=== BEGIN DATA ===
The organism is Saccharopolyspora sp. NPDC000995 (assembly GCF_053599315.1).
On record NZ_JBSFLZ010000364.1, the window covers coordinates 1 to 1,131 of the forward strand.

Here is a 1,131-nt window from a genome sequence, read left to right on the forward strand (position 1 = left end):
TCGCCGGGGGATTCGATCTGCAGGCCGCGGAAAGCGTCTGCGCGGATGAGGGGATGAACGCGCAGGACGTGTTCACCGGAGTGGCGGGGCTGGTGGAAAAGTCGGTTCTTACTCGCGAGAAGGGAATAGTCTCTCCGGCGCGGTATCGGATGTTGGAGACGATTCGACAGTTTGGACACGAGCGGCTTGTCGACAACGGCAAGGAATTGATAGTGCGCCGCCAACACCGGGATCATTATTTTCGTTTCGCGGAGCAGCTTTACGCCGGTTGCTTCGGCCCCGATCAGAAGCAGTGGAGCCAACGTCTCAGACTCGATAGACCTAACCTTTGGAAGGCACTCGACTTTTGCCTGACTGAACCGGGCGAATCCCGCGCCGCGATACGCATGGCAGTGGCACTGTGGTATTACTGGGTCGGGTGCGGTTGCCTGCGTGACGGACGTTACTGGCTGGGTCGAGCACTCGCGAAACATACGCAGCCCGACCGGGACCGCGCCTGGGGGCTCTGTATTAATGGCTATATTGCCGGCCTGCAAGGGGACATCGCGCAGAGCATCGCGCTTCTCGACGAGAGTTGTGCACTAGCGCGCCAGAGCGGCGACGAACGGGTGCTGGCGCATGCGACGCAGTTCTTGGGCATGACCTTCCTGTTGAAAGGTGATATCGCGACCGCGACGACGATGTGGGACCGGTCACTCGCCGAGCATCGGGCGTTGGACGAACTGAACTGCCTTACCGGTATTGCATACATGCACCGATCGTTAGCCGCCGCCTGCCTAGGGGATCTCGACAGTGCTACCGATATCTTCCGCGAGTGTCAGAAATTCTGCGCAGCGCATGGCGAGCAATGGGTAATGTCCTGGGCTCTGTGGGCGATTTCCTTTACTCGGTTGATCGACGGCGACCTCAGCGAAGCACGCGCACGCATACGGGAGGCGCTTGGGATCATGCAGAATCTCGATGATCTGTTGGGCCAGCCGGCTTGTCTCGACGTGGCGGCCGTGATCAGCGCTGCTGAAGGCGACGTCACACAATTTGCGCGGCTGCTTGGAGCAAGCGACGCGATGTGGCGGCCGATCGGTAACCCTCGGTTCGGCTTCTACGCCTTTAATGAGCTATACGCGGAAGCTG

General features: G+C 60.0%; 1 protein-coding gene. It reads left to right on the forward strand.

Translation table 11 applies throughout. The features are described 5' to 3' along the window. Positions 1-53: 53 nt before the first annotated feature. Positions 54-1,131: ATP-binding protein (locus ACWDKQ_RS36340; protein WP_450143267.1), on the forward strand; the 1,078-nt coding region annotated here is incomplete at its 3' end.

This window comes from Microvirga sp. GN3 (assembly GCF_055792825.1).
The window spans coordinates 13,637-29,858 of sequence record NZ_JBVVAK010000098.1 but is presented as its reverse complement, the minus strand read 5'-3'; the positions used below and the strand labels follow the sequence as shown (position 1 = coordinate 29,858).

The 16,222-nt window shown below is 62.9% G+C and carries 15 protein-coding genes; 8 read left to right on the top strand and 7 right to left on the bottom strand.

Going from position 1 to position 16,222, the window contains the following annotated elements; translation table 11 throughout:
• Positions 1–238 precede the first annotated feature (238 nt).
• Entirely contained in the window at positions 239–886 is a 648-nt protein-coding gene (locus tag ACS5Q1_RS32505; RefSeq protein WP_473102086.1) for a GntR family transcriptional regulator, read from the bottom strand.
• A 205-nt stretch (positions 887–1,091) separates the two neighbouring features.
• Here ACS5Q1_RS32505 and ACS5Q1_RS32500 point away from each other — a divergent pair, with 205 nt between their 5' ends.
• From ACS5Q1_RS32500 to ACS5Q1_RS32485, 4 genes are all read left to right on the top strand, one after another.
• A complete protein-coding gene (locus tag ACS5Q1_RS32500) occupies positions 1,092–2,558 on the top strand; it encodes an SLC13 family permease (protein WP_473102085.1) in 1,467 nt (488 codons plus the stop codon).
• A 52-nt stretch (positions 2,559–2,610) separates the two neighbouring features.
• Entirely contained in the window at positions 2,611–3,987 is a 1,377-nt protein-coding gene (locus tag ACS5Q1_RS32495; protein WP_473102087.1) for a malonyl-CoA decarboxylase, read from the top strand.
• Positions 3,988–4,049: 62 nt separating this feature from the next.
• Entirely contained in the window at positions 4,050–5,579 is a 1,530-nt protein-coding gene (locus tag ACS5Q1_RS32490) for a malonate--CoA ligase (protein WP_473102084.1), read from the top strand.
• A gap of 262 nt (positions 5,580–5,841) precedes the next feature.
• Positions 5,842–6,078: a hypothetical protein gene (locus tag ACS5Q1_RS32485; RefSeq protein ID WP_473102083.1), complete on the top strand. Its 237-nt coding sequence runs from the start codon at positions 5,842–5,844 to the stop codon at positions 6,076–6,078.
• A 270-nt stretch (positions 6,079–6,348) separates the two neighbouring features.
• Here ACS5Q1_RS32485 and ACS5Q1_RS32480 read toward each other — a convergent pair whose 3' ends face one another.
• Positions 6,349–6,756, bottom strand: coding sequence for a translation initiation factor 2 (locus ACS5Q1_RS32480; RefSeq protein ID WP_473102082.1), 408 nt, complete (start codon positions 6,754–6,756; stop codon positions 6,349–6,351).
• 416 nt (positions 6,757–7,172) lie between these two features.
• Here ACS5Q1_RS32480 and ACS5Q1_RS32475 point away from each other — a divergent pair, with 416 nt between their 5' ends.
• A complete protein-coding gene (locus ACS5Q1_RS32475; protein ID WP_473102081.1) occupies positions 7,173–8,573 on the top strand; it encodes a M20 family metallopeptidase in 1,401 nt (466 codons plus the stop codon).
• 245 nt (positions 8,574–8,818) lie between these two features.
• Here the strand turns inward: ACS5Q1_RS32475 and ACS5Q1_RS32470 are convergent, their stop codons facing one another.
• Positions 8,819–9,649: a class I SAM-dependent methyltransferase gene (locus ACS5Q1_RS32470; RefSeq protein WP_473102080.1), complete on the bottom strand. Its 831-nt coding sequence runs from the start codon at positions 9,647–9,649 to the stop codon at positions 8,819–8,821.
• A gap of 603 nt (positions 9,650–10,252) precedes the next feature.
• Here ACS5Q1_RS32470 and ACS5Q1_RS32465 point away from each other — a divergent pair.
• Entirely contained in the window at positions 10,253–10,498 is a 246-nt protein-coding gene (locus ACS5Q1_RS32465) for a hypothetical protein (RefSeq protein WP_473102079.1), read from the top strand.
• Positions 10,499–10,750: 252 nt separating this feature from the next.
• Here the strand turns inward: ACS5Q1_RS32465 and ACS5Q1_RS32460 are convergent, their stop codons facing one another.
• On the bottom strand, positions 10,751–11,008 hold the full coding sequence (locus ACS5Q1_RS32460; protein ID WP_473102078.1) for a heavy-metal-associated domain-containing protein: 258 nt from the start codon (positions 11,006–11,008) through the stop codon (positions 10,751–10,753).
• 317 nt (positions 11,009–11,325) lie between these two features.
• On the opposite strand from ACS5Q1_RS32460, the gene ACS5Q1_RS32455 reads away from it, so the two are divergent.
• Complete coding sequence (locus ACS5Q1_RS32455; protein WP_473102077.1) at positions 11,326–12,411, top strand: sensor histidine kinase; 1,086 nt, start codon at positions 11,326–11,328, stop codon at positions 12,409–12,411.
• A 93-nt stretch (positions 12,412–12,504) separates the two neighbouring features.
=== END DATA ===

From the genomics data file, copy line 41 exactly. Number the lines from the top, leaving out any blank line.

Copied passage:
• A 93-nt stretch (positions 12,412–12,504) separates the two neighbouring features.